> What's the thinking here? We're letting everyone add their own
> exceptions to the doc?

It was just the only example I could come up with of the more general
 rule: if it doesn't have the ability to send and receive packets over
 the network (directly or indirectly), then it won't have a virtual
 port on the virtual switch, and so it doesn't make sense for it to
 have a representor.
No way to TX = nothing will ever be RXed on the rep; no way to RX = no
 way to deliver anything you TX from the rep.  And nothing for TC
 offload to act upon either for the same reasons.

>>  Since such a PF does not have network
>> +access through the internal switch, not even indirectly via a distributed
>> +storage endpoint, there is no switch virtual port for the representor to
>> +configure or to be the other end of the virtual pipe.
> Does it have a netdev?

No.  But per the bit about block devices above, that's not a sufficient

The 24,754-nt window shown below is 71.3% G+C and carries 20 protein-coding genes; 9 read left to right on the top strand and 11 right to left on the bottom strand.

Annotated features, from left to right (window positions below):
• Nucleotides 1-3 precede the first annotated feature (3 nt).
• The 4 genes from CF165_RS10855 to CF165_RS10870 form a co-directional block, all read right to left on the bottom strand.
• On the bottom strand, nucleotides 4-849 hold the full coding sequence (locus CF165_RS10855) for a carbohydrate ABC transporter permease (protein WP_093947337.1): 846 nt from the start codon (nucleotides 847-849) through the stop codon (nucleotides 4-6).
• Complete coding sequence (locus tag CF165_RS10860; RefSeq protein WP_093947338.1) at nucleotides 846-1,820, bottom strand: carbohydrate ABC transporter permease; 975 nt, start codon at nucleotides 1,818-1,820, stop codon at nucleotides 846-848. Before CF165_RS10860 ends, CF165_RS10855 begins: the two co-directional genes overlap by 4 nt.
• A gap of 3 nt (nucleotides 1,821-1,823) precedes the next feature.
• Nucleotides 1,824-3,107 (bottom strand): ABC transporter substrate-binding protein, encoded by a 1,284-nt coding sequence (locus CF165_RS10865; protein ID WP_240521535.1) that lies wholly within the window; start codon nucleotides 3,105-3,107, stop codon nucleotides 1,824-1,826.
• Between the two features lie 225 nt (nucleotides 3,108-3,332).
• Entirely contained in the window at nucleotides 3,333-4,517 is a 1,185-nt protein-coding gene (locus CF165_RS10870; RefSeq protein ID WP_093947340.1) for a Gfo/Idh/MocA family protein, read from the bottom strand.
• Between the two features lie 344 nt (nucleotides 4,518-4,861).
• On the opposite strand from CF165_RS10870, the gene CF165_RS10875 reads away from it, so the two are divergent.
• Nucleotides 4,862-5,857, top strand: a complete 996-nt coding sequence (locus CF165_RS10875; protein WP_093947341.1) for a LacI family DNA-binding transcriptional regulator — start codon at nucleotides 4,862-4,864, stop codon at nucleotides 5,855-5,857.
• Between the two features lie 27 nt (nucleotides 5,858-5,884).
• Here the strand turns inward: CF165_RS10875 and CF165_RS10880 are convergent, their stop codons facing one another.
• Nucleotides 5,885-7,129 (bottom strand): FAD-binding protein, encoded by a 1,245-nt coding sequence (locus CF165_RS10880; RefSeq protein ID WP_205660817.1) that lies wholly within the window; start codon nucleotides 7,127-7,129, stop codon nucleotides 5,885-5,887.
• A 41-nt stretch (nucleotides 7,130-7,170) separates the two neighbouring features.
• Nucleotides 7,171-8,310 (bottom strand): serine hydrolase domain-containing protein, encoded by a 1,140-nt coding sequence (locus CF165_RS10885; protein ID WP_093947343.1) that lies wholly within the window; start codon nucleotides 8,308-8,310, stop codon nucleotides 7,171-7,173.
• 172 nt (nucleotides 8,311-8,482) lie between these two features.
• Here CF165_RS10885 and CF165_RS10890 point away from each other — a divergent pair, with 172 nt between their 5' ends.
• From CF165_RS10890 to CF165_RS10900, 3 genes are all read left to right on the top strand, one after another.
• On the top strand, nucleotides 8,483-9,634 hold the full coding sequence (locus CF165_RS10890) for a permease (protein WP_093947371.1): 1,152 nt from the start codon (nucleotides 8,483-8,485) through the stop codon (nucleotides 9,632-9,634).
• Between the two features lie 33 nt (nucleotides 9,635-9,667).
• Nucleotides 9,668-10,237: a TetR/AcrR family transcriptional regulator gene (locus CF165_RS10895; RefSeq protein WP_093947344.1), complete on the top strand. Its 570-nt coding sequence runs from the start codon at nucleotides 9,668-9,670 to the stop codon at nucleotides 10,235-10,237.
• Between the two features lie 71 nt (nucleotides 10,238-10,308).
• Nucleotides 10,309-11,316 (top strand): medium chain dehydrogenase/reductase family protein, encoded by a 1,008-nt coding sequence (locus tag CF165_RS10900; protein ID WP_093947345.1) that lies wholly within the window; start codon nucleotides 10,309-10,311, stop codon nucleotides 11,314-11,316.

condition; PFs that terminate network traffic inside the hardware to
 implement some other functionality can have a v-switch port (and thus
 need a repr) despite not having a netdev either.
(Also, you *could* have a PF with a netdev that only talks to some kind
 of NOC and isn't connected to the v-switch, in which case that PF
 *wouldn't* have a repr.  But that seems sufficiently perverse that I
 didn't think it worth mentioning in the doc.)

>> For example, ``ndo_start_xmit()`` might send the
>> +packet, specially marked for delivery to the representee, through a TX queue